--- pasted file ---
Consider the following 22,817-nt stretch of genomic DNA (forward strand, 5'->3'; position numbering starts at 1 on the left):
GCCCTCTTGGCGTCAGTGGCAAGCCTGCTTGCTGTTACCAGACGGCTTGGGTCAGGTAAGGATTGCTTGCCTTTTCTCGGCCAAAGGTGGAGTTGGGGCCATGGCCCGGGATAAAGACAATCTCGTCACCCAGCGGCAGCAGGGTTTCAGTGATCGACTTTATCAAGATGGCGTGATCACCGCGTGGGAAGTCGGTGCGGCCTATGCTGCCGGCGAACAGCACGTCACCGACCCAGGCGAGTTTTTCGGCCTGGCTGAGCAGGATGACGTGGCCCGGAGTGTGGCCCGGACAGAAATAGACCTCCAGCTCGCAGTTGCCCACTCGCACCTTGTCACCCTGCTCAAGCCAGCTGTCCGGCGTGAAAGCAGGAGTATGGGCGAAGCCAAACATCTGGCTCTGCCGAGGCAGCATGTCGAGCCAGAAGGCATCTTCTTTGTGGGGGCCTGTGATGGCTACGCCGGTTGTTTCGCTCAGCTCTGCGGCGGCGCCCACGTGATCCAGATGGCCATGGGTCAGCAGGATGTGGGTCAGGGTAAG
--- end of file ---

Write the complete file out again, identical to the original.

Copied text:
Consider the following 22,817-nt stretch of genomic DNA (forward strand, 5'->3'; position numbering starts at 1 on the left):
GCCCTCTTGGCGTCAGTGGCAAGCCTGCTTGCTGTTACCAGACGGCTTGGGTCAGGTAAGGATTGCTTGCCTTTTCTCGGCCAAAGGTGGAGTTGGGGCCATGGCCCGGGATAAAGACAATCTCGTCACCCAGCGGCAGCAGGGTTTCAGTGATCGACTTTATCAAGATGGCGTGATCACCGCGTGGGAAGTCGGTGCGGCCTATGCTGCCGGCGAACAGCACGTCACCGACCCAGGCGAGTTTTTCGGCCTGGCTGAGCAGGATGACGTGGCCCGGAGTGTGGCCCGGACAGAAATAGACCTCCAGCTCGCAGTTGCCCACTCGCACCTTGTCACCCTGCTCAAGCCAGCTGTCCGGCGTGAAAGCAGGAGTATGGGCGAAGCCAAACATCTGGCTCTGCCGAGGCAGCATGTCGAGCCAGAAGGCATCTTCTTTGTGGGGGCCTGTGATGGCTACGCCGGTTGTTTCGCTCAGCTCTGCGGCGGCGCCCACGTGATCCAGATGGCCATGGGTCAGCAGGATGTGGGTCAGGGTAAG